Kenya National Archives

Kenya National Archives and Documentation Services (KNADS) is situated at the edge of the central business district in downtown Nairobi along Moi Avenue next to Ambassadeur Hotel. It was established in 1965 and It holds 40,000 volumes. It was established by an Act of the Parliament of Kenya in 1965 and was placed under the office of the Vice President and the Minister of Home Affairs. It is currently under the office of the Vice-President and State Department for National Heritage and Culture. The Kenya National Archives building also houses the Murumbi Gallery which contains African artifacts that were collected in the 19th century.

Its mission is to offer consultative records management services to the public service; acquire and preserve valuable public as well as private records as part of the national documentary heritage; and ensure timely accessibility of records and archives to users.

Kenya national archives will examine public records and advice on the care, preservation, custody and control, avail published indexes and guides to calendars and texts of all public archives authenticate copies of and extracts from public archives, lend any public archives for display at commemorative exhibition or for other special purposes and issuance of research permits for preserved archival records

It will also authorize for destruction of valueless public records, digitizing of documents, retrieve audiovisual material (photographs and maps). Give access to group visits to the archival sections and entry to the Murumbi gallery. It will spearhead conservation and restoration services through binding, salvage of wet documents and De-acidification and repair of documents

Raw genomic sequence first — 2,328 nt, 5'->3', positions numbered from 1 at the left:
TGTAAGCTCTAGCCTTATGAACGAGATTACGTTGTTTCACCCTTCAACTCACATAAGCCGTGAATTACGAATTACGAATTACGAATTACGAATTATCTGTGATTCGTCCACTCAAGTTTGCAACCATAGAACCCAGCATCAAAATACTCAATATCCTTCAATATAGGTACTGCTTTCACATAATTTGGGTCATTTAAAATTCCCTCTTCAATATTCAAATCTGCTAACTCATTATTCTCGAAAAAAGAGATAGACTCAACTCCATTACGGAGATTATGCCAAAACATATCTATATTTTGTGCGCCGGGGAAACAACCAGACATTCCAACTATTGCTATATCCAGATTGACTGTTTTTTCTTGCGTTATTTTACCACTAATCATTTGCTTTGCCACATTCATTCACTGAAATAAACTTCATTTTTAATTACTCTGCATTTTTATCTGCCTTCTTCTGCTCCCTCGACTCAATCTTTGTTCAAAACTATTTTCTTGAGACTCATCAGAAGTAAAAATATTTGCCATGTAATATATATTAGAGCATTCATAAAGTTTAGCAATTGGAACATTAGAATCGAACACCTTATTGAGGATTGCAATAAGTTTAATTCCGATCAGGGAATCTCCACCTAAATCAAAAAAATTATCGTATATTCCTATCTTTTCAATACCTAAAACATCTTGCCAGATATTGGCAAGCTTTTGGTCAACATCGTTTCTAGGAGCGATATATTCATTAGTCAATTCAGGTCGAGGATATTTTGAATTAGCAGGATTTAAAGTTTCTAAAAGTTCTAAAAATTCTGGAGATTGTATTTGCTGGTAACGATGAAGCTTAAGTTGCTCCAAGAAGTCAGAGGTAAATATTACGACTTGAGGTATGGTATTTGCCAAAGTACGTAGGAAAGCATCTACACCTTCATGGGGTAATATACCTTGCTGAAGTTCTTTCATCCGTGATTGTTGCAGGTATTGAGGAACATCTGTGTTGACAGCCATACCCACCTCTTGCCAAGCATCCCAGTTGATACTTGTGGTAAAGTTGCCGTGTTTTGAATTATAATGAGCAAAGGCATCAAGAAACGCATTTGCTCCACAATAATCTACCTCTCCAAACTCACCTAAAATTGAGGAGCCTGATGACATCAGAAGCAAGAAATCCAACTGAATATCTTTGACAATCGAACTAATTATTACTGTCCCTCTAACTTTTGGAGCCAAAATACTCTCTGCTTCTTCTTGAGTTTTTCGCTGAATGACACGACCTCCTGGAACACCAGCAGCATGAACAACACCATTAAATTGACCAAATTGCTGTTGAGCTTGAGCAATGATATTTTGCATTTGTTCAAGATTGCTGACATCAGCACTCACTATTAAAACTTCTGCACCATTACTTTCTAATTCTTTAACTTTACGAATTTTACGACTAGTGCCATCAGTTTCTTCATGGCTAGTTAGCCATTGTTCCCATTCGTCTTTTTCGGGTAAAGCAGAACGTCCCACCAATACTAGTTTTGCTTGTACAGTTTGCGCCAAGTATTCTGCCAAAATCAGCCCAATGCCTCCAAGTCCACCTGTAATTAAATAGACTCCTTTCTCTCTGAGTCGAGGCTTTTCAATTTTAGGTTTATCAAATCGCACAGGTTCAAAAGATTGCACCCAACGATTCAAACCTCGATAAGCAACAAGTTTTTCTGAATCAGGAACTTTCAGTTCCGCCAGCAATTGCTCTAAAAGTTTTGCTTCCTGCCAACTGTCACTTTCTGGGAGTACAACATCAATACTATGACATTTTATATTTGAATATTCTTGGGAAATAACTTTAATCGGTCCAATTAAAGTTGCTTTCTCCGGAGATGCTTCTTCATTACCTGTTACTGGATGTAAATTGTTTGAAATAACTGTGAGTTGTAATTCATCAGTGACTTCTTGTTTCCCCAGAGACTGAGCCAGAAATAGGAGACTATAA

The gallery is situated at the ground floor of the Kenya National Archives building and it is named after Joseph Murumbi, who was the second vice president of Kenya. It is currently the largest Pan-African art gallery in Africa and it contains ancient art collections from different regions and communities of Africa. The collected artifacts were acquired by the government of Kenya after a concessionary arrangement was agreed upon with Joseph Murumbi, who had initially turned down several huge offers to buy his collections by overseas bidders.

  • Vision

To excel as an archives service in view of all Kenyans, and to serve as the Memory of the Nation.

  • Mission

To preserve valuable public records as part of the information resources of the Republic of Kenya, and to make them accessible to present and future generations. To fulfill this mission, the Kenya National Archives and Documentation Service continues to:

  • Advise public offices on proper records management.
  • Select valuable records for permanent preservation as archives.
  • Store and preserve archives in the repositories.
  • Publicize availability of information resources in our custody through computerization of indexes, digitization, World Wide Web; and through use of other communications and information technologies.
  • Promote access to public records and archives for reference and research purposes, or just for leisure and enjoyment.